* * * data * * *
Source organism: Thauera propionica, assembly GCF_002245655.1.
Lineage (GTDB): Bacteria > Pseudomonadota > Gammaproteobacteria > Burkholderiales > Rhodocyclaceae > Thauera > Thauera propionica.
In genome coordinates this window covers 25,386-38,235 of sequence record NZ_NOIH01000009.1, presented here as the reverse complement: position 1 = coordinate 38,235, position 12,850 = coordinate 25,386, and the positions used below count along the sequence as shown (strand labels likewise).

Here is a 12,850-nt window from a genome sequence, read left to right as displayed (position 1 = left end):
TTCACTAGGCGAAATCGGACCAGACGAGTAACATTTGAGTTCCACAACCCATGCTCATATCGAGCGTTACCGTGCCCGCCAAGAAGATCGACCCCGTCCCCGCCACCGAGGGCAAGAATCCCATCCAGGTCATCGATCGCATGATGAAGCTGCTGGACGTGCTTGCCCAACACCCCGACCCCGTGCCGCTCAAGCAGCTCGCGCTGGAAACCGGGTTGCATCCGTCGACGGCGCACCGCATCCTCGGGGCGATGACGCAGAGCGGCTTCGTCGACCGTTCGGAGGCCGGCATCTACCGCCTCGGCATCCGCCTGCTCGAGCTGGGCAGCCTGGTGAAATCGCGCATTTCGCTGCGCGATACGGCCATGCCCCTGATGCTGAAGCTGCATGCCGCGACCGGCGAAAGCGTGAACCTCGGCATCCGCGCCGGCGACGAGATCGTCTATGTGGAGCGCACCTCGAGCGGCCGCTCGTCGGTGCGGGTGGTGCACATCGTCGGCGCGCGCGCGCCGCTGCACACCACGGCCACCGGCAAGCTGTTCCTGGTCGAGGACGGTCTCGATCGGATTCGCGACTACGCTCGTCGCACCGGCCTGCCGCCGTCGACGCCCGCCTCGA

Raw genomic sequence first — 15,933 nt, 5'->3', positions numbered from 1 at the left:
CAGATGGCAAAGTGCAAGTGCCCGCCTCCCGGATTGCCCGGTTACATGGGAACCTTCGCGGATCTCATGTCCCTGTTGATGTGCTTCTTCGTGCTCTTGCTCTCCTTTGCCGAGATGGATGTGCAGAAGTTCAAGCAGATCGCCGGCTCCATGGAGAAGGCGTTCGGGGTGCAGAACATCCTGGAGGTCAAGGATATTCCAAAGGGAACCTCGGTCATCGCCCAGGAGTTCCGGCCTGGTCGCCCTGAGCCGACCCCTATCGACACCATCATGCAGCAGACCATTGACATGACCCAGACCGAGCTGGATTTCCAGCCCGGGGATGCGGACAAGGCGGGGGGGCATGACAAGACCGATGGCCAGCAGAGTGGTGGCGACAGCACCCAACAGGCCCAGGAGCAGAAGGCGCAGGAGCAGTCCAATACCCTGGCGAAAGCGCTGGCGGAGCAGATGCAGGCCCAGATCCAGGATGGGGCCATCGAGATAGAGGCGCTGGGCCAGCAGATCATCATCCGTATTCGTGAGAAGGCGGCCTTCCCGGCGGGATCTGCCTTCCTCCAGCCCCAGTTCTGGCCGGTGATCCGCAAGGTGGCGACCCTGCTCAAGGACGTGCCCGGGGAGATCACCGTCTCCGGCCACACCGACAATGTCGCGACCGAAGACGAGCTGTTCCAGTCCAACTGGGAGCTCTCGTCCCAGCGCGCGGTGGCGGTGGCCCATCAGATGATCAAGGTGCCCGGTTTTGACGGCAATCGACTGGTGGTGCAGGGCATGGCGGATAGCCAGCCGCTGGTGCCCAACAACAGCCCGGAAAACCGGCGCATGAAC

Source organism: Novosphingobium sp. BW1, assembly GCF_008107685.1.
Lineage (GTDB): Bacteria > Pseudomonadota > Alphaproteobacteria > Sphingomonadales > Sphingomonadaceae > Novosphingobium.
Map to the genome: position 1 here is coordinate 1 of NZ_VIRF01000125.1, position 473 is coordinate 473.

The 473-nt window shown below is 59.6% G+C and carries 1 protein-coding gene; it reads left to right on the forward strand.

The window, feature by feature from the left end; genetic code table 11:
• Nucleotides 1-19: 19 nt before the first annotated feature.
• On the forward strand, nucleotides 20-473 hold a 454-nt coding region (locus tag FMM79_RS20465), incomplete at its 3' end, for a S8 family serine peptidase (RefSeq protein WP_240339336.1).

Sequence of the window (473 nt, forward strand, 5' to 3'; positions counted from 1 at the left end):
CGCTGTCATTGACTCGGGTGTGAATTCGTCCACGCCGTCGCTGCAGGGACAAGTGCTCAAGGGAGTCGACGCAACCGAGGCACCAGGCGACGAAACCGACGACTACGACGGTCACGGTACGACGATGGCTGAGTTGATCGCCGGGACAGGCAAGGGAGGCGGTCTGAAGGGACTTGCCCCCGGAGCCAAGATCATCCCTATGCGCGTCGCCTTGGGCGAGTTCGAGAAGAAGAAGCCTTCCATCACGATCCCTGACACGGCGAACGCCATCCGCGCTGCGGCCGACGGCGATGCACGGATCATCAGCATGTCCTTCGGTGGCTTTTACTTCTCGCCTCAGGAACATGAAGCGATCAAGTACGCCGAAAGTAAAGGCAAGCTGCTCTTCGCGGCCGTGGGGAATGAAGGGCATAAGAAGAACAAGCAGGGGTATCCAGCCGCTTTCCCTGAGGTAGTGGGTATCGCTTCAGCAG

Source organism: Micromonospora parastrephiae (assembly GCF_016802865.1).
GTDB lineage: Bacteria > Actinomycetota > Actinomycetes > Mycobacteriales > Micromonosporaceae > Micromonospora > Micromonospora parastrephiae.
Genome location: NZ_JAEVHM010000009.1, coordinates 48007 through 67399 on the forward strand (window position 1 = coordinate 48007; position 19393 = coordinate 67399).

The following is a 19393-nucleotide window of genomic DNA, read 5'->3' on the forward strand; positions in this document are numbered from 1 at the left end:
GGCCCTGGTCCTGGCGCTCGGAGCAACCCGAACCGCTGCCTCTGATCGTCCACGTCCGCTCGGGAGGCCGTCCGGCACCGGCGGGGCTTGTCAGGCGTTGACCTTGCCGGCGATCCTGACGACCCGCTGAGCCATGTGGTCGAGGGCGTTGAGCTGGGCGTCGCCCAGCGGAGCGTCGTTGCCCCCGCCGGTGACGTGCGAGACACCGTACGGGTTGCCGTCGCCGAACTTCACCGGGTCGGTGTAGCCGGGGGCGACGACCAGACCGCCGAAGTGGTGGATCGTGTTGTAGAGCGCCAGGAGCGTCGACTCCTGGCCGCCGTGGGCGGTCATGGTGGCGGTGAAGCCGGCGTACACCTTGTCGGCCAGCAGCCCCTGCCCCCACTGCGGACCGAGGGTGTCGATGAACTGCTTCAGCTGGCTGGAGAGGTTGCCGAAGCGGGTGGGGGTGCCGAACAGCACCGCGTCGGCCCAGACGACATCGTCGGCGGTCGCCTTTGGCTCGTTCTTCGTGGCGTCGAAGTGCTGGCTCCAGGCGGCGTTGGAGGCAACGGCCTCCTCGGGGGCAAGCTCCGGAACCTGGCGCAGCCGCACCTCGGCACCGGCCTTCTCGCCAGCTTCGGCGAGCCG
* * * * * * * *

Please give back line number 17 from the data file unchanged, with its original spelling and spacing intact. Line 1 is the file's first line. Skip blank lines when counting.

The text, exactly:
Source organism: Micromonospora parastrephiae (assembly GCF_016802865.1).